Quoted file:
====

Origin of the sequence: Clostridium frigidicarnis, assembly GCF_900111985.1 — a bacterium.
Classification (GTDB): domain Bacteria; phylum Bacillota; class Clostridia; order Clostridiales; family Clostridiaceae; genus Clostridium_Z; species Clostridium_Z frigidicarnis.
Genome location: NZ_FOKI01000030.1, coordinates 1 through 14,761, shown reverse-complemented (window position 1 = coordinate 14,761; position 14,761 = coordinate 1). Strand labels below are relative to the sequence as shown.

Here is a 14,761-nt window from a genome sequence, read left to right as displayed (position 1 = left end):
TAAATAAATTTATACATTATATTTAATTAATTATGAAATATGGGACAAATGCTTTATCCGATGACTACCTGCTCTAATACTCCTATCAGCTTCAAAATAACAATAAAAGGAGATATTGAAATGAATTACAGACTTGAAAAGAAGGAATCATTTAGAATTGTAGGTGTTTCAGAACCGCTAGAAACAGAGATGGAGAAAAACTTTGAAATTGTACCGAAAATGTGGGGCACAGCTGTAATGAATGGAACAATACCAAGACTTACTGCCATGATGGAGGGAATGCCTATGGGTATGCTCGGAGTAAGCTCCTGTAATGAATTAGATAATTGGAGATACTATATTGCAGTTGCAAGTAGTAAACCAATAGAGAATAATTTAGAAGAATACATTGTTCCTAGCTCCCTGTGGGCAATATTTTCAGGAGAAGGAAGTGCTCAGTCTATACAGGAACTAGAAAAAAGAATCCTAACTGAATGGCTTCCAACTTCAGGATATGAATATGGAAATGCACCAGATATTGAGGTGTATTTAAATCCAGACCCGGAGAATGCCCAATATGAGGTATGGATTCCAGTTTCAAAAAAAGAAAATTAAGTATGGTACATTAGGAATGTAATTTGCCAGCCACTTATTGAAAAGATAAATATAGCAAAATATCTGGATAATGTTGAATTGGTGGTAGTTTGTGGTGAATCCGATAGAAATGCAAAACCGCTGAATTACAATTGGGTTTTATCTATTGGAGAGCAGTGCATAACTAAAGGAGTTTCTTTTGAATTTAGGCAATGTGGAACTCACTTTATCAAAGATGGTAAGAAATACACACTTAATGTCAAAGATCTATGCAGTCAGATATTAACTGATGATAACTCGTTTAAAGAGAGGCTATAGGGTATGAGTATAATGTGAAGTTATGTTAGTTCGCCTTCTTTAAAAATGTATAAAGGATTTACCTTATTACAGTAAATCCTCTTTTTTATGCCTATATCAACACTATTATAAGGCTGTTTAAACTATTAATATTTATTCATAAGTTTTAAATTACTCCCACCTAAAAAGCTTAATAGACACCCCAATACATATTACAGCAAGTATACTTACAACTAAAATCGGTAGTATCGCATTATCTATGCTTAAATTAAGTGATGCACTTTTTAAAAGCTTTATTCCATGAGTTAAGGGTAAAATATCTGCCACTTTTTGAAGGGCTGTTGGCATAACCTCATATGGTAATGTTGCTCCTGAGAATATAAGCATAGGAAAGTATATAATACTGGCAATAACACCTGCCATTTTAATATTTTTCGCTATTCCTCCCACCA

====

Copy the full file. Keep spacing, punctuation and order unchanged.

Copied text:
Origin of the sequence: Clostridium frigidicarnis, assembly GCF_900111985.1 — a bacterium.
Classification (GTDB): domain Bacteria; phylum Bacillota; class Clostridia; order Clostridiales; family Clostridiaceae; genus Clostridium_Z; species Clostridium_Z frigidicarnis.
Genome location: NZ_FOKI01000030.1, coordinates 1 through 14,761, shown reverse-complemented (window position 1 = coordinate 14,761; position 14,761 = coordinate 1). Strand labels below are relative to the sequence as shown.

Here is a 14,761-nt window from a genome sequence, read left to right as displayed (position 1 = left end):
TAAATAAATTTATACATTATATTTAATTAATTATGAAATATGGGACAAATGCTTTATCCGATGACTACCTGCTCTAATACTCCTATCAGCTTCAAAATAACAATAAAAGGAGATATTGAAATGAATTACAGACTTGAAAAGAAGGAATCATTTAGAATTGTAGGTGTTTCAGAACCGCTAGAAACAGAGATGGAGAAAAACTTTGAAATTGTACCGAAAATGTGGGGCACAGCTGTAATGAATGGAACAATACCAAGACTTACTGCCATGATGGAGGGAATGCCTATGGGTATGCTCGGAGTAAGCTCCTGTAATGAATTAGATAATTGGAGATACTATATTGCAGTTGCAAGTAGTAAACCAATAGAGAATAATTTAGAAGAATACATTGTTCCTAGCTCCCTGTGGGCAATATTTTCAGGAGAAGGAAGTGCTCAGTCTATACAGGAACTAGAAAAAAGAATCCTAACTGAATGGCTTCCAACTTCAGGATATGAATATGGAAATGCACCAGATATTGAGGTGTATTTAAATCCAGACCCGGAGAATGCCCAATATGAGGTATGGATTCCAGTTTCAAAAAAAGAAAATTAAGTATGGTACATTAGGAATGTAATTTGCCAGCCACTTATTGAAAAGATAAATATAGCAAAATATCTGGATAATGTTGAATTGGTGGTAGTTTGTGGTGAATCCGATAGAAATGCAAAACCGCTGAATTACAATTGGGTTTTATCTATTGGAGAGCAGTGCATAACTAAAGGAGTTTCTTTTGAATTTAGGCAATGTGGAACTCACTTTATCAAAGATGGTAAGAAATACACACTTAATGTCAAAGATCTATGCAGTCAGATATTAACTGATGATAACTCGTTTAAAGAGAGGCTATAGGGTATGAGTATAATGTGAAGTTATGTTAGTTCGCCTTCTTTAAAAATGTATAAAGGATTTACCTTATTACAGTAAATCCTCTTTTTTATGCCTATATCAACACTATTATAAGGCTGTTTAAACTATTAATATTTATTCATAAGTTTTAAATTACTCCCACCTAAAAAGCTTAATAGACACCCCAATACATATTACAGCAAGTATACTTACAACTAAAATCGGTAGTATCGCATTATCTATGCTTAAATTAAGTGATGCACTTTTTAAAAGCTTTATTCCATGAGTTAAGGGTAAAATATCTGCCACTTTTTGAAGGGCTGTTGGCATAACCTCATATGGTAATGTTGCTCCTGAGAATATAAGCATAGGAAAGTATATAATACTGGCAATAACACCTGCCATTTTAATATTTTTCGCTATTCCTCCCACCA